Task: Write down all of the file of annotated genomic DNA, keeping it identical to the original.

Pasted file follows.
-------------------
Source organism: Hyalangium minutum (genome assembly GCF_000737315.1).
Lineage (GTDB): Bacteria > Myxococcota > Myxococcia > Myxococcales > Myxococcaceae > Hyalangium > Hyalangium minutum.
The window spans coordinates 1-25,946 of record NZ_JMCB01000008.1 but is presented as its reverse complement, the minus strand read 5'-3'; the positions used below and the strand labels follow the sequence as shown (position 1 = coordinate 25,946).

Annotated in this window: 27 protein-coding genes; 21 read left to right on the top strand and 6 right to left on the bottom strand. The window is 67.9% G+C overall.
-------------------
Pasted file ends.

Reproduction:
Source organism: Hyalangium minutum (genome assembly GCF_000737315.1).
Lineage (GTDB): Bacteria > Myxococcota > Myxococcia > Myxococcales > Myxococcaceae > Hyalangium > Hyalangium minutum.
The window spans coordinates 1-25,946 of record NZ_JMCB01000008.1 but is presented as its reverse complement, the minus strand read 5'-3'; the positions used below and the strand labels follow the sequence as shown (position 1 = coordinate 25,946).

Annotated in this window: 27 protein-coding genes; 21 read left to right on the top strand and 6 right to left on the bottom strand. The window is 67.9% G+C overall.